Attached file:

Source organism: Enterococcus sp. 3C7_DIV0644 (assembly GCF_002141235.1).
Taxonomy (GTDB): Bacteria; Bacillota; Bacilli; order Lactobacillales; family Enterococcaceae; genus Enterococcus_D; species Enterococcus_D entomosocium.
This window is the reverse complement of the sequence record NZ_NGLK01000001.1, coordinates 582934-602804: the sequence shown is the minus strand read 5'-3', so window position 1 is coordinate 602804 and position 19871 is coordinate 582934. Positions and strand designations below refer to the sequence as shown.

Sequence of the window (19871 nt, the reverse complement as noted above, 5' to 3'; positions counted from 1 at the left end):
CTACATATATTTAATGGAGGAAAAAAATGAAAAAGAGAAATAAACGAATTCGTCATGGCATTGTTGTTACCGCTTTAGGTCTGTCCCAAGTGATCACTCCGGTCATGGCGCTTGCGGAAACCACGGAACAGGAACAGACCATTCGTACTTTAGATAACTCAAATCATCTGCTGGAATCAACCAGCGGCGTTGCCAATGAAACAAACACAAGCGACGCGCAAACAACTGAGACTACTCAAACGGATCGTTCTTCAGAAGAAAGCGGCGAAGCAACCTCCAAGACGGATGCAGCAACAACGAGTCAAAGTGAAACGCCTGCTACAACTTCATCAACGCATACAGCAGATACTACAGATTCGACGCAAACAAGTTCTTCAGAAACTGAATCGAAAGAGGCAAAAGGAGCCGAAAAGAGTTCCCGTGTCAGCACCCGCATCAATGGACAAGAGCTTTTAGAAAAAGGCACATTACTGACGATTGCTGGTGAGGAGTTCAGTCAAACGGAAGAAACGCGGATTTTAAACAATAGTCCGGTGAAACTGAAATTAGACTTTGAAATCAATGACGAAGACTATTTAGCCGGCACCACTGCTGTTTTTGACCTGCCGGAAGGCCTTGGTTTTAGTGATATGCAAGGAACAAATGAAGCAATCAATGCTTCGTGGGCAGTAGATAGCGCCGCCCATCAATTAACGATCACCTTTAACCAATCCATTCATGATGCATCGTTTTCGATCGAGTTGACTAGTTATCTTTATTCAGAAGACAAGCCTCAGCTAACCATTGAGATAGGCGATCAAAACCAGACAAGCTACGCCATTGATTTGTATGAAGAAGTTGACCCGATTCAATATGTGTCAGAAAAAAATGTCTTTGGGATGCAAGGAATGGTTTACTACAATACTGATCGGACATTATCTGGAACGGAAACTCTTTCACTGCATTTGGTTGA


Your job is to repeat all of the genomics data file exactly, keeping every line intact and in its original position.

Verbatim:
Source organism: Enterococcus sp. 3C7_DIV0644 (assembly GCF_002141235.1).
Taxonomy (GTDB): Bacteria; Bacillota; Bacilli; order Lactobacillales; family Enterococcaceae; genus Enterococcus_D; species Enterococcus_D entomosocium.
This window is the reverse complement of the sequence record NZ_NGLK01000001.1, coordinates 582934-602804: the sequence shown is the minus strand read 5'-3', so window position 1 is coordinate 602804 and position 19871 is coordinate 582934. Positions and strand designations below refer to the sequence as shown.

Sequence of the window (19871 nt, the reverse complement as noted above, 5' to 3'; positions counted from 1 at the left end):
CTACATATATTTAATGGAGGAAAAAAATGAAAAAGAGAAATAAACGAATTCGTCATGGCATTGTTGTTACCGCTTTAGGTCTGTCCCAAGTGATCACTCCGGTCATGGCGCTTGCGGAAACCACGGAACAGGAACAGACCATTCGTACTTTAGATAACTCAAATCATCTGCTGGAATCAACCAGCGGCGTTGCCAATGAAACAAACACAAGCGACGCGCAAACAACTGAGACTACTCAAACGGATCGTTCTTCAGAAGAAAGCGGCGAAGCAACCTCCAAGACGGATGCAGCAACAACGAGTCAAAGTGAAACGCCTGCTACAACTTCATCAACGCATACAGCAGATACTACAGATTCGACGCAAACAAGTTCTTCAGAAACTGAATCGAAAGAGGCAAAAGGAGCCGAAAAGAGTTCCCGTGTCAGCACCCGCATCAATGGACAAGAGCTTTTAGAAAAAGGCACATTACTGACGATTGCTGGTGAGGAGTTCAGTCAAACGGAAGAAACGCGGATTTTAAACAATAGTCCGGTGAAACTGAAATTAGACTTTGAAATCAATGACGAAGACTATTTAGCCGGCACCACTGCTGTTTTTGACCTGCCGGAAGGCCTTGGTTTTAGTGATATGCAAGGAACAAATGAAGCAATCAATGCTTCGTGGGCAGTAGATAGCGCCGCCCATCAATTAACGATCACCTTTAACCAATCCATTCATGATGCATCGTTTTCGATCGAGTTGACTAGTTATCTTTATTCAGAAGACAAGCCTCAGCTAACCATTGAGATAGGCGATCAAAACCAGACAAGCTACGCCATTGATTTGTATGAAGAAGTTGACCCGATTCAATATGTGTCAGAAAAAAATGTCTTTGGGATGCAAGGAATGGTTTACTACAATACTGATCGGACATTATCTGGAACGGAAACTCTTTCACTGCATTTGGTTGA